11 Reasons Website Visitors Exit and How to Reduce Bounce Rates

Reduce High Bounce RateIs your website’s high bounce rate worrying you, now that Google is using it more and more as a ranking factor?

Do people visit your site then leave after a few minutes (or seconds?)

Do they leave your website without visiting any page, except the one where they landed on?

If the bounce rate for a mortgage rate, contact form, lead-magnet, or landing page is high, perhaps you have nothing to worry about. Those pages are designed to initiate a specific action—to get their email, call your listed phone number, check a rate or purchase something. After that action is done, a visitor has nothing else to do so he closes the window to your site. And you accomplished your goal, so the high bounce rate is okay.

But what if it’s for something else?

What if you have a high bounce rate on one of your blog posts, service pages, or your home page? What then?

What could be causing it and how can you reduce bounce rates?

Why Your Website Drives Visitors Away

1. Poorly Implemented Pop-ups

How do you react when a pop-up obstructs the article you’re supposed to read the moment the page loads?

Annoyed? A lot of people feel the same.

However, many experts say pop-ups can get you more email leads and have stats to back it up. I say only a well thought out pop-up can do that.

A decent rule of thumb is to give people a little time to read your website, before asking them to sign-up for anything. That way they’ll have a chance to decide if they like what you’re offering or not.

With that said, it all comes down to testing. While some people find 10-12 seconds is a good delay, other sites have done well having a pop up right when the page loads.

You can also make the pop ups based on exit intent and or have them be more contextual, like appearing at the end of articles using scroll triggers.

Neil Patel of Quicksprout says: “Exit-intent popups have doubled my email opt-in rate. When done right, you can see an instant 10% lift on driving sales.” And he likes a form building and pop up software called OptinMonster.

Check out these nice insights on the pros and cons of pop ups and ideas for implementing them from Ott Niggulis of ConversionXL, before you simply abandon the idea of pop ups. Having more raving fans on your email list will actually increase engagement.

2. Slow Loading Pages

Who has the time to wait for a webpage to load? No one. Certainly not your visitors if Google can give them 1000++ search results.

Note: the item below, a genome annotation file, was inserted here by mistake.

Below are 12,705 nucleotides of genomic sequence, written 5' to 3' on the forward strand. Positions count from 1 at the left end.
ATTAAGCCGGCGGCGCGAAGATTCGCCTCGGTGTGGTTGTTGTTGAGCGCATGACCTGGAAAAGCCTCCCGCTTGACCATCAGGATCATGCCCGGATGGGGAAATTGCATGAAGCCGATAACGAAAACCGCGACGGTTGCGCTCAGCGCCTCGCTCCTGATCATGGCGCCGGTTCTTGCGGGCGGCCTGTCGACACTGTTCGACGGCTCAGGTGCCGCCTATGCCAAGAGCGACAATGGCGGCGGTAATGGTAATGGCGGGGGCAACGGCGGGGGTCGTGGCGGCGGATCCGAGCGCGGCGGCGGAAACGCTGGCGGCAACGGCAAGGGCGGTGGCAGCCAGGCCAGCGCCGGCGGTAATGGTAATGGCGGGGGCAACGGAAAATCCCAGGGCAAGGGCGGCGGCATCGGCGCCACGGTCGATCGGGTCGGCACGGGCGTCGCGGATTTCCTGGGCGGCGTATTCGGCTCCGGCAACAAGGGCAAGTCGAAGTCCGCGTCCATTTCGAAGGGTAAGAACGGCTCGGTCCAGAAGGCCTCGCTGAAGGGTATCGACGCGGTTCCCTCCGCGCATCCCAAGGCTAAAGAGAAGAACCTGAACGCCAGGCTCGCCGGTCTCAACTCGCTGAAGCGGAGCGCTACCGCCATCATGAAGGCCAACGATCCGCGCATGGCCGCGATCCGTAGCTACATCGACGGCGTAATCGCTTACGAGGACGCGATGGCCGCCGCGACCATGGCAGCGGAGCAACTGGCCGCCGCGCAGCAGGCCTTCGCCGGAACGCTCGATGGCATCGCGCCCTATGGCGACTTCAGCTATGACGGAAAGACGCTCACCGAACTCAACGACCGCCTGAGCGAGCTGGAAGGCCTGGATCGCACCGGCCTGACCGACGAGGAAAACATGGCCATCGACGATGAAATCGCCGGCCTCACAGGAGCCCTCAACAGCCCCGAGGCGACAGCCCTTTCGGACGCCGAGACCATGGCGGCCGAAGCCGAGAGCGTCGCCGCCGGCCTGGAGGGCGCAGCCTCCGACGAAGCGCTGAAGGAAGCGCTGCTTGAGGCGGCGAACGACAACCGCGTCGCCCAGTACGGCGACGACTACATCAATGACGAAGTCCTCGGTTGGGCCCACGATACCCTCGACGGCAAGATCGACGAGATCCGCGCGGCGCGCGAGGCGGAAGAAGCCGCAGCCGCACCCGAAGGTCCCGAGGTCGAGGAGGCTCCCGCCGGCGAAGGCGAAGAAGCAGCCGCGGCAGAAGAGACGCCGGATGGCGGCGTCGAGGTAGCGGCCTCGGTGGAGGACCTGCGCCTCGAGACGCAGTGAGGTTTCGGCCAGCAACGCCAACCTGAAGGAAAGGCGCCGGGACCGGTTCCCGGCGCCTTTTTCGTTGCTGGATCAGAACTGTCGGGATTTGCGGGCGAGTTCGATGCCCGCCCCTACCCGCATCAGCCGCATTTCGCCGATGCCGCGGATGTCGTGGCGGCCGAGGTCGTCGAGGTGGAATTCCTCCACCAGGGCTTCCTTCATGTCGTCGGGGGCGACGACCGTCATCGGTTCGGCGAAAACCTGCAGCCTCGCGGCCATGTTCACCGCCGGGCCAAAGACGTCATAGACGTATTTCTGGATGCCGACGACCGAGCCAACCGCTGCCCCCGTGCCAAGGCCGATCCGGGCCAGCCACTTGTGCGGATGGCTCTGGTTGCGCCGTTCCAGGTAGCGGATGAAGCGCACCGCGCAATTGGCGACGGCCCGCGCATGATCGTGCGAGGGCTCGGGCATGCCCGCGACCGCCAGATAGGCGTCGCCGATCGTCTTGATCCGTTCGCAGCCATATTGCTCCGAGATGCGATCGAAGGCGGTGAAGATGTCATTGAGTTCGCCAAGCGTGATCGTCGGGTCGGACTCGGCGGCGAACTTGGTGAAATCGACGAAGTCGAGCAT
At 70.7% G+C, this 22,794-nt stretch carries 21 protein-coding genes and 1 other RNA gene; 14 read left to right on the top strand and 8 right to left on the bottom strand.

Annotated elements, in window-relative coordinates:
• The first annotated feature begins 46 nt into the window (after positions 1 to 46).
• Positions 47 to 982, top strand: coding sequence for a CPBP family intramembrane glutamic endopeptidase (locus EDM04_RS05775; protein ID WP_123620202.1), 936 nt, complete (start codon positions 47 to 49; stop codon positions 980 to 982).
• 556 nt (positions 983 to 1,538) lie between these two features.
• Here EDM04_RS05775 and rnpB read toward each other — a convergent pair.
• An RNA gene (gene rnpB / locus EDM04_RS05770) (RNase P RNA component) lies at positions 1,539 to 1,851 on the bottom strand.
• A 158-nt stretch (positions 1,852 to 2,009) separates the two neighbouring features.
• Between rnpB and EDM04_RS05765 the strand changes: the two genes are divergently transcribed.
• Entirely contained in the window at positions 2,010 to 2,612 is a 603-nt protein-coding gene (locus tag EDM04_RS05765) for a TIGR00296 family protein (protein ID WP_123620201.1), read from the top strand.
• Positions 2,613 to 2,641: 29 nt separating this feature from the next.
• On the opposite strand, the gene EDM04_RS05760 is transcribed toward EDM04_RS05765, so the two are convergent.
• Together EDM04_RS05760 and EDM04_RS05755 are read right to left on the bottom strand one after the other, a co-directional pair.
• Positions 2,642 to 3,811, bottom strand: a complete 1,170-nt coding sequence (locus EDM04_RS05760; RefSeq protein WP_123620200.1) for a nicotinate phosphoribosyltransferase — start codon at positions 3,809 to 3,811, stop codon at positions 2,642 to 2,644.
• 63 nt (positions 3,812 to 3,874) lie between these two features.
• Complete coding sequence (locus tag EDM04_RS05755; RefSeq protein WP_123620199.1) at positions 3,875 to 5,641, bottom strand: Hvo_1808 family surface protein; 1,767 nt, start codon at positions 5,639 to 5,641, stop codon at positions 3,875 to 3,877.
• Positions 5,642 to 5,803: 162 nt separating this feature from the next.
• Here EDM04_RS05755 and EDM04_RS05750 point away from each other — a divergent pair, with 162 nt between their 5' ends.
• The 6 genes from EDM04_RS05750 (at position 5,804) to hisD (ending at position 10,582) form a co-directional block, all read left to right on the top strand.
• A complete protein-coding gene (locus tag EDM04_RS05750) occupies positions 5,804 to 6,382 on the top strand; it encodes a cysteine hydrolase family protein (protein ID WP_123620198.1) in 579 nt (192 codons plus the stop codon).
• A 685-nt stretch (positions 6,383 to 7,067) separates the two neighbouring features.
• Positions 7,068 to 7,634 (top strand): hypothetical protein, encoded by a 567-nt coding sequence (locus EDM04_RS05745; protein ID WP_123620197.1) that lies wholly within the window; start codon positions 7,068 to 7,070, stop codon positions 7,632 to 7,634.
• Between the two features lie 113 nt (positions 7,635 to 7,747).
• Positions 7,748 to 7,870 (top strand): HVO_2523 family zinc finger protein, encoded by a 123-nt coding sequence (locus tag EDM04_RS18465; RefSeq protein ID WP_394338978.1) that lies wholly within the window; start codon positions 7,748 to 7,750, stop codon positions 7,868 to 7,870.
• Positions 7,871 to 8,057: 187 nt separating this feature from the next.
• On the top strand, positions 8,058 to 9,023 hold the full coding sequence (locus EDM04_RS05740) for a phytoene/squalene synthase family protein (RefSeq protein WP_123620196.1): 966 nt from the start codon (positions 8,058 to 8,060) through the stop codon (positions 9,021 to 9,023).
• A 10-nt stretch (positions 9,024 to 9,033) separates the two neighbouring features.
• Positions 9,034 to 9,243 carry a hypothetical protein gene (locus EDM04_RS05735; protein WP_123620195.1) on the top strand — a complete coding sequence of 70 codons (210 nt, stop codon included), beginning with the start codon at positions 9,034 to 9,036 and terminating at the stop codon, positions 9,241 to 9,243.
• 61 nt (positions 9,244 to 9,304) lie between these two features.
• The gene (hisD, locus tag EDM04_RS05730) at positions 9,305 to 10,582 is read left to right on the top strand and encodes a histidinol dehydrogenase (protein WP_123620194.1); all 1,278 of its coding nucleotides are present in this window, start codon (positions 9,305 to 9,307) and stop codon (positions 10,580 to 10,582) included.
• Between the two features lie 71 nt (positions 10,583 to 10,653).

Any page that takes more than four seconds to load, loses visitors to a competitor with a faster site.

Below are a few of the common culprits behind slow websites:

  • Cheap hosting
  • Issues caused by plugins
  • Too many external scripts
  • Too many huge images and not specifying image dimensions in the code
  • Custom fonts
  • Overly fancy website effects

Tools like gtmetrix.com and webpagetest.org are mobile optimization tools to give you a quick and free look at what is causing your load time issues.

Responsive WordPress themes are a great start but also check out an option called accelerated mobile pages (AMP), that can get your load time to around 1 second.

3. Misleading Information and “Matching Scent”

The information displayed in search engine queries often come from your website’s meta tags. So if the text in those tags don’t match the information on your website, visitors who click on your site might visit it thinking you have what they’re looking for, when in fact you don’t.

Like a bloodhound sniffing out a trail, users want what they searched for and if what you offer is not matching what they expected, they will bail. Conversion rate expert Bryan Eisenberg calls this “matching scent”.

If this is the case for your website, rewrite your meta tags to match the page’s content. Do this site-wide because Google may just grab some text from the page to display instead, if meta descriptions are missing. Having missing meta descriptions can also negatively impact your rankings since it makes you look sloppy.

4. Unreadable Text, Small Fonts and Thick Paragraphs

White text on black background stands out but it can strain your eyes after a few minutes of reading. Gray text on white background is almost impossible to read. Small fonts save space but they’re a nightmare to read.

Wrong text and background color combinations can cause readers to close your site in hopes of finding a better reading experience.

Break paragraphs up into 4-5 sentences maximum and break things up with bullet lists and numbered lists.

5. Technical Errors and Blank Pages

Blank pages, missing pages, and technical errors all cause a high bounce rate because your visitors can’t see the information they’re looking for.